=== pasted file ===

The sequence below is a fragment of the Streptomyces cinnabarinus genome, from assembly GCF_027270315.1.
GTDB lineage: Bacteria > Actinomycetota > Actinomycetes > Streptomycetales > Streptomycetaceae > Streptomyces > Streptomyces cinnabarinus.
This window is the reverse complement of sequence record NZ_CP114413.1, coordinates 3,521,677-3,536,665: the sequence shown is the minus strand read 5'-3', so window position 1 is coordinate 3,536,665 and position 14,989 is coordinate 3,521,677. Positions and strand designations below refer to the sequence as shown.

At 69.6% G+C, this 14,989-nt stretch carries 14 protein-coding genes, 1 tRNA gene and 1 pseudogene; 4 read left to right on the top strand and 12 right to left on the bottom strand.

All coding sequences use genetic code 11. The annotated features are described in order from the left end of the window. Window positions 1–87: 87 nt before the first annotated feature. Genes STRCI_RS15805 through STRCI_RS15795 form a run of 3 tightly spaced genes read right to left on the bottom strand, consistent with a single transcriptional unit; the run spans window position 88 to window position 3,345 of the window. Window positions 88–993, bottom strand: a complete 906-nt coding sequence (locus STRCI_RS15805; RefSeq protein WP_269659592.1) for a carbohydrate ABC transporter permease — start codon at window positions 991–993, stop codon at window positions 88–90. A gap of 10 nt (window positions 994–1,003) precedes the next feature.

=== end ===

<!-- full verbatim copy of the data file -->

The sequence below is a fragment of the Streptomyces cinnabarinus genome, from assembly GCF_027270315.1.
GTDB lineage: Bacteria > Actinomycetota > Actinomycetes > Streptomycetales > Streptomycetaceae > Streptomyces > Streptomyces cinnabarinus.
This window is the reverse complement of sequence record NZ_CP114413.1, coordinates 3,521,677-3,536,665: the sequence shown is the minus strand read 5'-3', so window position 1 is coordinate 3,536,665 and position 14,989 is coordinate 3,521,677. Positions and strand designations below refer to the sequence as shown.

At 69.6% G+C, this 14,989-nt stretch carries 14 protein-coding genes, 1 tRNA gene and 1 pseudogene; 4 read left to right on the top strand and 12 right to left on the bottom strand.

All coding sequences use genetic code 11. The annotated features are described in order from the left end of the window. Window positions 1–87: 87 nt before the first annotated feature. Genes STRCI_RS15805 through STRCI_RS15795 form a run of 3 tightly spaced genes read right to left on the bottom strand, consistent with a single transcriptional unit; the run spans window position 88 to window position 3,345 of the window. Window positions 88–993, bottom strand: a complete 906-nt coding sequence (locus STRCI_RS15805; RefSeq protein WP_269659592.1) for a carbohydrate ABC transporter permease — start codon at window positions 991–993, stop codon at window positions 88–90. A gap of 10 nt (window positions 994–1,003) precedes the next feature.